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Oklahoma’s Indentured Servants

  • Published on
    October 4, 2017
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  • Category:
    Forced Labor, Rehabilitation & Liberation, Supply Chain, Survivor Stories
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Brad McGahey thought he was being spared from prison when he was sent by a judge to CAAIR in rural Oklahoma. Little did he know that he would end up becoming an indentured servant, plucking feathers out of slaughtered chickens at one of America’s main poultry companies for no pay.

On paper, Christian Alcoholics & Addicts in Recovery, or CAAIR, is a rural retreat where “defendants stayed for a year, got addiction treatment and learned to live more productive lives,” reports Reveal.  Most of the men who ended up there were sent by courts from across Oklahoma and neighboring states as a way to keep nonviolent offenders out of prison. Yet CAAIR is turning rehab into a way to supply big businesses with free or cheap labor:

“In the rush to spare people from prison, some judges are steering defendants into rehabs that are little more than lucrative work camps for private industry, an investigation by Reveal from The Center for Investigative Reporting has found. The programs promise freedom from addiction. Instead, they’ve turned thousands of men and women into indentured servants. The beneficiaries of these programs span the country, from Fortune 500 companies to factories and local businesses.”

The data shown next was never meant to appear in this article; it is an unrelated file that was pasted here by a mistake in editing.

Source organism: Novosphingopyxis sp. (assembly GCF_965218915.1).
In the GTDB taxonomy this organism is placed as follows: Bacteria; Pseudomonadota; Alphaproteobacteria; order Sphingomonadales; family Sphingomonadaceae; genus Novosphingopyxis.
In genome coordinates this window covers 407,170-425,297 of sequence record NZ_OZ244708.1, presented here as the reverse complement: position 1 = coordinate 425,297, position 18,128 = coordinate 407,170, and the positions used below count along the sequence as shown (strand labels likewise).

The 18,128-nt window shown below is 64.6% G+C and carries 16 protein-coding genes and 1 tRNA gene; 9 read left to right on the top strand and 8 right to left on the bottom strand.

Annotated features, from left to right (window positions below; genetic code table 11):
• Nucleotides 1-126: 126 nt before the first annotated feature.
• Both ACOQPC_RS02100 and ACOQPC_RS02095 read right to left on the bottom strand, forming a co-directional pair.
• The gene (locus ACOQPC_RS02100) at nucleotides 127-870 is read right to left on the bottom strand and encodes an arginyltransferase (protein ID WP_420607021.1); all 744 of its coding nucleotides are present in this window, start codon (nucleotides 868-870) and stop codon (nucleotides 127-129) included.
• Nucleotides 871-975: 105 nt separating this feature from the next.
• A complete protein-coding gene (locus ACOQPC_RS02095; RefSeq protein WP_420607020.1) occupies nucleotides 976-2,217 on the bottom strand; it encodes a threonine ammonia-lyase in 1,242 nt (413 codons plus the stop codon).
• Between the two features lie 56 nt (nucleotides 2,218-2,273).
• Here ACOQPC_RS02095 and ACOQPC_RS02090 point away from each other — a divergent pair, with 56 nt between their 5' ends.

McGahey worked there for free while CAAIR pocketed his pay. “It was a slave camp,” McGahey said. “I can’t believe the court sent me there.” Another victim, Nate Turner, agrees: “It’s a work camp. They know people are desperate to get out of jail, and they’ll do whatever they can do to stay out of prison.”

Legal experts interviewed by Reveal say that forcing defendants to work for free may violate their constitutional rights. The 13th amendment bars slavery and involuntary servitude, except as punishment for convicts. But many of the men at CAAIR haven’t been convicted of crimes, and some even have their cases dismissed later on.

The American Civil Liberties Union of Oklahoma now is considering legal action against CAAIR in response to Reveal’s report.


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